A hopeful conclusion to one of my favourite series. Atwood is a Canadian treasure.
I read the first two of the series but could not get into this one. Could not finish it.
Interesting, but not as good as the previous two books in the trilogy. Personally found Zeb's story throughout the book more captivating then the rest of the storyline.
Typical Atwood. Weird, very well written and engaging. Cannot figure out if it is a novel about a future dystopia or a documentary about today.
I was shocked to read the second book and LOVED it. Didn't find out until this book that it was the 2nd in the series. Very confusing names and NO WHERE did they tell you which book was first so it was a guess on my part. I really liked finding out all the endings to the beginnings of the story in the Year of the Flood. I thought it was really well done. Can't wait to read the first one!
The final chapters to this clever trilogy are emotionally uplifting. Thank you Margaret for a hopeful future. Don't read this, though, if you haven't yet read parts 1 and 2 of this series. It's charm lies mainly in the winding up and answering of questions raises earlier in the earlier books. The language is lovely. Margaret chooses words and phrasing to illuminate the character of the Crakers - childlike and wise at the same time. I was blown away by Margaret's fanciful answer to the question: Why do some cultures make eating pork taboo? I've often pondered on the reason, buried in humanity's dark past. If you've read parts 1 and 2, you have to read MaddAddam. But it falls just a little short of the wonder raised in the earlier books.
Madd Addam --- by Margaret Atwood. I had never (gasp!) read anything by this revered Canadian writer. Finally figuring out she wrote science fiction (that’s what it is, n’est pas? --- Iv'e been reading sci-fi for longer than I care to admit) I felt it was time I read this iconic writer. I was expecting to be entertained, enlightened, whatever. Well, this book was a whatever. Somehow, it didn't make the grade: it was decidedly off-putting. Was it the goofy names? I don’t know: it just never even made it to the fifty-page test. Sorry. No more Margaret for me. To use a word Ursula leGuinn likes to use: piffle.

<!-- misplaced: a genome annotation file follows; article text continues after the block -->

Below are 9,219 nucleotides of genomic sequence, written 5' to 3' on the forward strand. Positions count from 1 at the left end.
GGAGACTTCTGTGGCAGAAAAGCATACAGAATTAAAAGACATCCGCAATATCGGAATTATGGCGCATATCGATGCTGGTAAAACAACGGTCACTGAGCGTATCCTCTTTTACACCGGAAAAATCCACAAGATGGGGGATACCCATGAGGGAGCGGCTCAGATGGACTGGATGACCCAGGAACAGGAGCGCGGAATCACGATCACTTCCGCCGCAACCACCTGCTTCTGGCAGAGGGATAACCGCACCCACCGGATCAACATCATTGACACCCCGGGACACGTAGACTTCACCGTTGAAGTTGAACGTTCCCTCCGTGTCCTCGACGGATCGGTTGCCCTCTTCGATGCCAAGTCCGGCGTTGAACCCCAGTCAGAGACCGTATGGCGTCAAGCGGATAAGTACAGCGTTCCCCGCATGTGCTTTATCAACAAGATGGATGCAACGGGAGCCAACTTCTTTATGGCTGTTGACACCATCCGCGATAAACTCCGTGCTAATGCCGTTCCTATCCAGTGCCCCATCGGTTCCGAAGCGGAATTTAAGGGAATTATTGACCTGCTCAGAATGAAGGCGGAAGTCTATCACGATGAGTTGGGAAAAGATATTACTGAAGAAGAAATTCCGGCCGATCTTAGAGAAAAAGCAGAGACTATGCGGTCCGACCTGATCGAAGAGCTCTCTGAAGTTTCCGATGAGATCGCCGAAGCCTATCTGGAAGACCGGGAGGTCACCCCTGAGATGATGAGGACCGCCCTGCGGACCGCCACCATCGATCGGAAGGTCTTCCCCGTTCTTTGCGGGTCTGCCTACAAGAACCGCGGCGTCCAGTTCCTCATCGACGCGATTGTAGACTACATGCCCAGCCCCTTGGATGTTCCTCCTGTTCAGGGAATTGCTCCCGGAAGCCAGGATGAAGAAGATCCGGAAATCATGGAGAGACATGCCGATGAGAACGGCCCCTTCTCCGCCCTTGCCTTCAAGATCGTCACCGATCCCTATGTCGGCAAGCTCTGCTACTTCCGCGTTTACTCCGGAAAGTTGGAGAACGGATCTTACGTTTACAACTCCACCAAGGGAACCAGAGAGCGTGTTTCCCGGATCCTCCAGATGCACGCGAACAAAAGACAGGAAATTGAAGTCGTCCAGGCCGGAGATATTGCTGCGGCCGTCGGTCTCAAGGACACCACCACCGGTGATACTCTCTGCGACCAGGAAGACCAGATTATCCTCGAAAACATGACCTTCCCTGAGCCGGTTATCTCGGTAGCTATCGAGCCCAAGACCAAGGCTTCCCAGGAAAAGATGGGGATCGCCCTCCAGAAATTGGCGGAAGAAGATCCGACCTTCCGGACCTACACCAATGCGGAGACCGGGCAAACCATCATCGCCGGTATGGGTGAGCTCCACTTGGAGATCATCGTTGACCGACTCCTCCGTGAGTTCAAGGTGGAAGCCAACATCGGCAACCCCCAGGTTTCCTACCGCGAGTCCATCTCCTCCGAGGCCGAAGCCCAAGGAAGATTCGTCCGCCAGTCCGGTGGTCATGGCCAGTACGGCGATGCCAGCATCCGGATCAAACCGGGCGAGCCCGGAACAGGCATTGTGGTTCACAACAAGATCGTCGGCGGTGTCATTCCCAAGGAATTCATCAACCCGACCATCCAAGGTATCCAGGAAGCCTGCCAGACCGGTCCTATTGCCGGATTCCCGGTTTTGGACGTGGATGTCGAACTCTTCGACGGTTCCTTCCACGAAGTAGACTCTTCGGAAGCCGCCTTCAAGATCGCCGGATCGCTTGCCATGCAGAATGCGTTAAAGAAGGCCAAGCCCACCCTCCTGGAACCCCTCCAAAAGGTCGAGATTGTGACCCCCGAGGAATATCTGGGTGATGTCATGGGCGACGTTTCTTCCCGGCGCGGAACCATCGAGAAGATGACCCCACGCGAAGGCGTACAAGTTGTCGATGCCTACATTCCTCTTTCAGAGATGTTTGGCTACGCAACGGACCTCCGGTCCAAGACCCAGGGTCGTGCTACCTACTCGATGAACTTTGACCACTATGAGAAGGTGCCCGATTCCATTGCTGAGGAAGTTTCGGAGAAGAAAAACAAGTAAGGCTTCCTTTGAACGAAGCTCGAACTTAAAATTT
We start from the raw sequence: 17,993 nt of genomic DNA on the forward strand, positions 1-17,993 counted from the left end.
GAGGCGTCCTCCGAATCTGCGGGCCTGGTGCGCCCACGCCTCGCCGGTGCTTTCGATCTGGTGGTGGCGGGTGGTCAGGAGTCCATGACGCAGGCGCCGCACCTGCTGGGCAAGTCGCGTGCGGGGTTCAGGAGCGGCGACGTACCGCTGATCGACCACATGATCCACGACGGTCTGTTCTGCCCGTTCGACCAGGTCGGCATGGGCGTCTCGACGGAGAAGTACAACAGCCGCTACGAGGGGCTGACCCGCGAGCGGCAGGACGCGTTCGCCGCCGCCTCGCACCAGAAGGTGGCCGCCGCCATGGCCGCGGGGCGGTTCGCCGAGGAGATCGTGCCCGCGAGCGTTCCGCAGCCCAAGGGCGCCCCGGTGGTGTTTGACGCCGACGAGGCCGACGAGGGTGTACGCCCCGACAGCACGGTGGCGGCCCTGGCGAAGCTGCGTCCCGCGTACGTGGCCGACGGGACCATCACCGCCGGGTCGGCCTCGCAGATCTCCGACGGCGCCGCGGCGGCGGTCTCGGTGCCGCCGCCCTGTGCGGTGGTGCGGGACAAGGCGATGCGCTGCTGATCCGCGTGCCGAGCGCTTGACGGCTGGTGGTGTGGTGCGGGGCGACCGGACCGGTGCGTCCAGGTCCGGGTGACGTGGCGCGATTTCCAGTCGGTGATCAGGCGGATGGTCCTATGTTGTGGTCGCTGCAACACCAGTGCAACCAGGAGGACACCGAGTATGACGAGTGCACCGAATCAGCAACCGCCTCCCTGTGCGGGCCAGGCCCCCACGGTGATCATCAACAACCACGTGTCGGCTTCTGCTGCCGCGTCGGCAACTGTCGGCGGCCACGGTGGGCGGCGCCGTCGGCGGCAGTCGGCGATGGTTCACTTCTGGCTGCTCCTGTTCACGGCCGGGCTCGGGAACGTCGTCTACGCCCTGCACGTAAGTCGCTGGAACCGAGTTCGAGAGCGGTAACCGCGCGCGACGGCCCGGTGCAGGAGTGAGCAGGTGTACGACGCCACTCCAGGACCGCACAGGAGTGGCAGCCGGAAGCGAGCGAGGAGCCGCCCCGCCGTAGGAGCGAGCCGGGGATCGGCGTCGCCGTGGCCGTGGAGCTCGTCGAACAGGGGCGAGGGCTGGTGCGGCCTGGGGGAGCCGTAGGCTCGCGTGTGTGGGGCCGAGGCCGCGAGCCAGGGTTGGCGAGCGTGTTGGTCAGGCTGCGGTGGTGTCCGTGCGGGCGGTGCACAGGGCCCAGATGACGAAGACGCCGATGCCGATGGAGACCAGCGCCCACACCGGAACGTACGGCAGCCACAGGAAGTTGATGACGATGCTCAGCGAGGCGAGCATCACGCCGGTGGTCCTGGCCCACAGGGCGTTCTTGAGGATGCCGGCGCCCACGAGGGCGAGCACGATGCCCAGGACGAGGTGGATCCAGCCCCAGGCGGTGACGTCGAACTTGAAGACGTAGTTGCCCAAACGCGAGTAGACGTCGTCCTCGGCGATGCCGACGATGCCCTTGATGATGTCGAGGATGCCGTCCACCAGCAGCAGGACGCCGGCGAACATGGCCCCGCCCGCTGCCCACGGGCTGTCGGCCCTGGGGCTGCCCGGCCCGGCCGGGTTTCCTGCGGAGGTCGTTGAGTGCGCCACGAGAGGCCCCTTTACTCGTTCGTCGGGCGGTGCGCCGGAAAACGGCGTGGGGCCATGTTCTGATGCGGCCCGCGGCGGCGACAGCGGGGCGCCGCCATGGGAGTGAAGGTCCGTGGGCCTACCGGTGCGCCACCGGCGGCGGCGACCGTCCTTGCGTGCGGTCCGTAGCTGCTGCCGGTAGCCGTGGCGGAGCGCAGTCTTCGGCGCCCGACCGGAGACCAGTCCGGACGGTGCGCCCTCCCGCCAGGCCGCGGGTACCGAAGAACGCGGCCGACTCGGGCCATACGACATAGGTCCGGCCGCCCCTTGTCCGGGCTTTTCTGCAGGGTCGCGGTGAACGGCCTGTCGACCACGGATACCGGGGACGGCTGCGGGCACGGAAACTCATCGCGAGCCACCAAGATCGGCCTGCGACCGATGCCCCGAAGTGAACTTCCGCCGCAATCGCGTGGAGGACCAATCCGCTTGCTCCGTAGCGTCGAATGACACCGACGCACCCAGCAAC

The “MaddAddam” trilogy is epic not only for its imagined future, but for the past too. It was a pleasure to read a dystopian novel whose celebration of a possible, though uncertain future extended to the words themselves. And words were very important here in that they relayed how oral storytelling traditions led to written ones that ultimately produce a beautiful fiction; our sense of the beginning.
What a finale! I thought it was a very satisfying wrap-up and enjoyed getting the story from Jeb's perspective. It did make me want to go back and read the trilogy all over again. Atwood's storytelling can't be beat.
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